A month ago Mary spoke with Jon DeVaney of the Washington State Tree Fruit Association in a Policy Today episode about trade.
The National Academy of Social Insurance (NASI) released its annual workers’ compensation report today. For 2014 (there is a data lag), Washington’s benefit costs were the highest in the nation at $825.33 per covered worker. The states with the next highest benefit costs were California ($776.86), Alaska ($682.06), and Wyoming ($665.56). Washington has consistently ranked first by this measure.
Washington's minimum wage will increase next year to $9.53 per hour, according to the Department of Labor & Industries.
The increase will occur because the Consumer Price Index (CPI) has increased, and the minimum wage in our state is indexed to inflation. The minimum wage has been $9.47 since 2015 -- CPI declined in 2015, so the 2016 minimum wage remained at the 2015 level.
On Sept. 20, the state House Local Government Committee held a work session in Olympia to review the Growth Management Act, Washington's comprehensive land-use planning law which has been in effect for 25 years. It was part of a larger effort by the committee to consider changes to the law.
At this meeting, the topics of discussion were: 1) The pros and cons of the GMA, and 2) What works and what doesn't.
We're delighted to have as our guest Joel Connelly, longtime scribe for the Seattle Post-Intelligencer. Joel regales us with tales from his career in journalism covering politics and environmental issues, plus his earlier days as a volunteer for Eugene McCarthy in the 1968 presidential campaign and staffer for George McGovern in '72. Politics has certainly changed over the years: Joel notes that campaign fundraisers not only used to be open to the press, but they were bipartisan!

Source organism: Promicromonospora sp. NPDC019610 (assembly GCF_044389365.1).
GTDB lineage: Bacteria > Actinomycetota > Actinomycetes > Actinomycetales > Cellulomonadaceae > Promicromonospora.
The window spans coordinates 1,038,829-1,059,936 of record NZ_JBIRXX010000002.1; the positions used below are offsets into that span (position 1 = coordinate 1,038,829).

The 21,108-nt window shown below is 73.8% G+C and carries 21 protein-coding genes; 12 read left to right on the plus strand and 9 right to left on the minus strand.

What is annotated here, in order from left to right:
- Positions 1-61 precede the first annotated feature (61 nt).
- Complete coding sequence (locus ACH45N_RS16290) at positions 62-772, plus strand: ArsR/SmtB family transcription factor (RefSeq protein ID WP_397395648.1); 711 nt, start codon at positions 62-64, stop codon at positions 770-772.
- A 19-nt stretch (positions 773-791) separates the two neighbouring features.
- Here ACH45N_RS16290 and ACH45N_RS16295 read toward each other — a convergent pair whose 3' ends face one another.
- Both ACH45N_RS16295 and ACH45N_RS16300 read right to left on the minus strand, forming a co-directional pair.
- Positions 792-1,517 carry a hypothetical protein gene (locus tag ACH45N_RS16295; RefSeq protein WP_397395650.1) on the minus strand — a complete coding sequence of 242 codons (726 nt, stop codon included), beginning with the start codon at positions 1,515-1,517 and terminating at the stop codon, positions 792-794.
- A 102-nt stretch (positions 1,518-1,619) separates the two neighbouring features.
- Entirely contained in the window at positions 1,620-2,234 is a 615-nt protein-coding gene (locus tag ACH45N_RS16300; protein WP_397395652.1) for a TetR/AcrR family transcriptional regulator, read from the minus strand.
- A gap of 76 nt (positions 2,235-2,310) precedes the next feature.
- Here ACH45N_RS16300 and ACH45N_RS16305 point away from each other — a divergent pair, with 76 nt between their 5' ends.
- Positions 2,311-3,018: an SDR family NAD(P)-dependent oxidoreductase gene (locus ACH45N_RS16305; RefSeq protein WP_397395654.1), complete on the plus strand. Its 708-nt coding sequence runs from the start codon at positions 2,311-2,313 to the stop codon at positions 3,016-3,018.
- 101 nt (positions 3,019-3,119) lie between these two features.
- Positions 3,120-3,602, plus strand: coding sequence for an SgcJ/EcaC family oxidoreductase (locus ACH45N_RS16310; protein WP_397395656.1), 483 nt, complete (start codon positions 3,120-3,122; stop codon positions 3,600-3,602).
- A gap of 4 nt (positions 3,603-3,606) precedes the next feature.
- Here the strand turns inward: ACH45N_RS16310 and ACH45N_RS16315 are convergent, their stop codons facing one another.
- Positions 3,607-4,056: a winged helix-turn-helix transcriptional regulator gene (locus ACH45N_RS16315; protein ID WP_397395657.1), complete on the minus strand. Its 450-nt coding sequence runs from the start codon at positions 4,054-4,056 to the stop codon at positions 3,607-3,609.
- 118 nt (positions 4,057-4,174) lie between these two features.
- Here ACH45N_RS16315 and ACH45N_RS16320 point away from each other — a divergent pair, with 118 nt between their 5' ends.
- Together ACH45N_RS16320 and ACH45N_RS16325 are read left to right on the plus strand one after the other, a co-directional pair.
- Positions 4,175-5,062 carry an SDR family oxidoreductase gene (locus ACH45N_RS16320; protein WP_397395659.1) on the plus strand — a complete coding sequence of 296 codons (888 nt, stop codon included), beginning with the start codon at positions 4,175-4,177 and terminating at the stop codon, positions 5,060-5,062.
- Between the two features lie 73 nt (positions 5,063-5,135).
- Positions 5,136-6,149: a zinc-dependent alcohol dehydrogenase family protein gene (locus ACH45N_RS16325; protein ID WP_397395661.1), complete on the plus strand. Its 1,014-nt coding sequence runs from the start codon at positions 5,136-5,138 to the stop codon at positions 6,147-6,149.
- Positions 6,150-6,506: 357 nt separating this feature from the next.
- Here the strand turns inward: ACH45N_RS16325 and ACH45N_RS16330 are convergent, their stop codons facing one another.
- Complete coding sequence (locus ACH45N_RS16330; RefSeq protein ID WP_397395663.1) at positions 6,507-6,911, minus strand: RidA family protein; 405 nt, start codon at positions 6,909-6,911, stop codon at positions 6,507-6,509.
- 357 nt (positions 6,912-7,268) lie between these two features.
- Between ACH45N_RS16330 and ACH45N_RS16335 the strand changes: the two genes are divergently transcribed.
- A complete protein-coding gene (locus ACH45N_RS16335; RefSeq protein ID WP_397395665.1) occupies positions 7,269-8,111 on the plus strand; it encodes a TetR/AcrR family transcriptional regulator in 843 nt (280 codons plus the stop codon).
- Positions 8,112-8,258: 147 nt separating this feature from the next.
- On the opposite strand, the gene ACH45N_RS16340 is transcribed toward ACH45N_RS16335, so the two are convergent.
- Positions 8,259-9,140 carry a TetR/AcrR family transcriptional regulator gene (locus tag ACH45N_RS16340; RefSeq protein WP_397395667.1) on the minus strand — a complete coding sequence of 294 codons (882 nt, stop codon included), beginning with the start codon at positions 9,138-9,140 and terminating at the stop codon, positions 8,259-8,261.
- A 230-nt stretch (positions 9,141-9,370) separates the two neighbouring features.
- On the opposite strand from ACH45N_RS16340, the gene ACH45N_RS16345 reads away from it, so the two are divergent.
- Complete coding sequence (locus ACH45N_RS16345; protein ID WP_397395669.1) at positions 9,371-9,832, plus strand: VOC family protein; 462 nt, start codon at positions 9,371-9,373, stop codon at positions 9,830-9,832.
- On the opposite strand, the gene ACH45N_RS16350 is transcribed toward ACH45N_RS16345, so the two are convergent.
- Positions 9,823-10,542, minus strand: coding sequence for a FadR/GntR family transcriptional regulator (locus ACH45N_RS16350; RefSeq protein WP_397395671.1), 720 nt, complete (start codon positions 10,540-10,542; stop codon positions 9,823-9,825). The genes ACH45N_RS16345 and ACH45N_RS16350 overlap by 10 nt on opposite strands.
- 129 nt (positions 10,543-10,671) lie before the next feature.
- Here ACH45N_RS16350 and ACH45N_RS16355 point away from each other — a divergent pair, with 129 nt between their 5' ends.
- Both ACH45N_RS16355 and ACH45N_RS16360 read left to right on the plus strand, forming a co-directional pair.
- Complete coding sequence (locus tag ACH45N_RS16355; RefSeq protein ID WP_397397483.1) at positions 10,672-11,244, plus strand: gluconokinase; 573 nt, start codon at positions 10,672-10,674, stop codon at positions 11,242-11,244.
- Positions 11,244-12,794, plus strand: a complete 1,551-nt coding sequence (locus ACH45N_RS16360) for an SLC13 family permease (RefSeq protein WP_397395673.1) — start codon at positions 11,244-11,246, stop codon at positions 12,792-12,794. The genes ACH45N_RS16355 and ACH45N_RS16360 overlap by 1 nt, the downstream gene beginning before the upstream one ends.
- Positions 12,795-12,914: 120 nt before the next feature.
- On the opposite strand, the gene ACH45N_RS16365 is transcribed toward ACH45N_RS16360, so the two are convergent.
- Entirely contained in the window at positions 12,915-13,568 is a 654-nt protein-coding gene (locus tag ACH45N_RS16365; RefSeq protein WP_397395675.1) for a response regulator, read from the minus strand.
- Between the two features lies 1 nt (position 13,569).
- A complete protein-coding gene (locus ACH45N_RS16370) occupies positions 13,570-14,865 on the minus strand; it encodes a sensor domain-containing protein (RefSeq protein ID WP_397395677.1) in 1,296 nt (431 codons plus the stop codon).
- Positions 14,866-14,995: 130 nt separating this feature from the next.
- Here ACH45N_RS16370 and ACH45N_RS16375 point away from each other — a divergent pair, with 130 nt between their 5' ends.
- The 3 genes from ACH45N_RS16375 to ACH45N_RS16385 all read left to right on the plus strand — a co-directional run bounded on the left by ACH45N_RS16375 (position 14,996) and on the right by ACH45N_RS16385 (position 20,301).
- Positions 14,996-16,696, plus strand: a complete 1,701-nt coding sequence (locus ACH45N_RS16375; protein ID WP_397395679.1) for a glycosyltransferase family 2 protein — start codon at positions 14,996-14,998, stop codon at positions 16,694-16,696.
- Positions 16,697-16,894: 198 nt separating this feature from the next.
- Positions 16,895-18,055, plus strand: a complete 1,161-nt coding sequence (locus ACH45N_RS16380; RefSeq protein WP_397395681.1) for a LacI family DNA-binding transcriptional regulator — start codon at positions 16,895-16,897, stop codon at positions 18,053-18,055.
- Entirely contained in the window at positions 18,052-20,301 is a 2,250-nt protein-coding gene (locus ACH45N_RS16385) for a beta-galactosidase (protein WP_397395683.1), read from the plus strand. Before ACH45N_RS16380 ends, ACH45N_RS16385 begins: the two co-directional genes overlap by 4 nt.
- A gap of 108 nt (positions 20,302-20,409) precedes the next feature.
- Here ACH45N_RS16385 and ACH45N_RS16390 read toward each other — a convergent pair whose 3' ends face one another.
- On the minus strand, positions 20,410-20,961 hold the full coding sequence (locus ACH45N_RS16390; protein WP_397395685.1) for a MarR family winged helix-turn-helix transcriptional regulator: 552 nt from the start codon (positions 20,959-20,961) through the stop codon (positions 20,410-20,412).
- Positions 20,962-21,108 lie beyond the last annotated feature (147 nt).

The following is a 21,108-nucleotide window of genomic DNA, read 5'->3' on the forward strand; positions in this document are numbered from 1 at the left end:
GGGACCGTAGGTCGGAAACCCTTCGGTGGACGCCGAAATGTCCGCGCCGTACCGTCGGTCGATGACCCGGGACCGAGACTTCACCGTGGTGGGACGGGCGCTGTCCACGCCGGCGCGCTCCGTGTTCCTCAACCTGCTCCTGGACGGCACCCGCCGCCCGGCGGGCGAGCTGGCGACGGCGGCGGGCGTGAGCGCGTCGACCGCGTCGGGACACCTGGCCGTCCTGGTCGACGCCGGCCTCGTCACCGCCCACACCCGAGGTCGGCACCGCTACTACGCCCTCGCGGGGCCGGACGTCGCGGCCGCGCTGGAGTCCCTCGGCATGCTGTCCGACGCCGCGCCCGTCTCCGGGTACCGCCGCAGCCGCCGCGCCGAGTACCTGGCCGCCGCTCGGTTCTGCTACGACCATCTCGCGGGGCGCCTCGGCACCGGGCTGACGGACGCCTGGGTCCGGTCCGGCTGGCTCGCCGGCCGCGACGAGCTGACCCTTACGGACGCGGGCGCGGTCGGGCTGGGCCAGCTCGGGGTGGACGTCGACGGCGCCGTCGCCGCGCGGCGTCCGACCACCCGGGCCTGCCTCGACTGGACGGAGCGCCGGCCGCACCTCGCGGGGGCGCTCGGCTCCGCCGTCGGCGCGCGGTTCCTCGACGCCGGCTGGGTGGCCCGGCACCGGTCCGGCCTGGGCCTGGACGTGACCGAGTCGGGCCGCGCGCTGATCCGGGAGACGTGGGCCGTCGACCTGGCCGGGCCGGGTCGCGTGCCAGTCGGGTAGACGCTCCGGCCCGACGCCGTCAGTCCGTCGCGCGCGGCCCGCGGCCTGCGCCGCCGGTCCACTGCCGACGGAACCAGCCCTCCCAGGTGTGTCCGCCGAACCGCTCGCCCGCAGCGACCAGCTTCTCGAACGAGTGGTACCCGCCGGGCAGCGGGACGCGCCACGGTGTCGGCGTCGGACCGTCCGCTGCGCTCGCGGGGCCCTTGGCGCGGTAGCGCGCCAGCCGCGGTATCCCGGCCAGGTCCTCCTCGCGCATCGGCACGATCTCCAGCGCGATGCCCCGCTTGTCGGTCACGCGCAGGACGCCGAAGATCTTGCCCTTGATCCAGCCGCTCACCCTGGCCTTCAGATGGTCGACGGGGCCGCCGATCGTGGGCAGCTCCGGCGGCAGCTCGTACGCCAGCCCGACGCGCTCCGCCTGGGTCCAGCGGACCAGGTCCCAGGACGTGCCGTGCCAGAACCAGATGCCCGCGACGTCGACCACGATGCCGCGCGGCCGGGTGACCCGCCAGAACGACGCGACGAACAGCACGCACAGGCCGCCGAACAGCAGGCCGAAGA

To the surprise of no one, the Seattle City Council yesterday approved the most restrictive employee-scheduling mandate in the country. Coined "secure scheduling" by the labor groups that backed the effort to pass it, the new law - which goes into effect next July - is far-reaching. As The Seattle Times reports,
Housing in Seattle proper, and the greater Seattle region, is expensive. And with many more residents expected to settle here in the coming years, people are looking for ways to increase the housing supply. But adding more housing - especially within the City of Seattle itself - is proving to be a highly controversial issue.
The Puget Sound Business Journal reported earlier this week on some new business that may be coming Washington state's way:
Spike Aerospace, a Boston startup developing an ambitious new supersonic business jet, is talking with Washington state officials and aerospace suppliers about possibly locating its new manufacturing plant in Seattle.
Washington's apple industry alone accounts for 40,000 jobs in this state. Add to apples our state's other tree fruit crops - cherries, pears, peaches and the like - and you've got a major economic driver. In this episode we talk with the president of the Washington State Tree Fruit Association, Jon DeVaney, about the importance of international trade agreements to keeping the sector healthy and competitive. As Jon points out, trade agreements lead to predictable, consistent trade rules for Washington apples, one-third of which are exported overseas.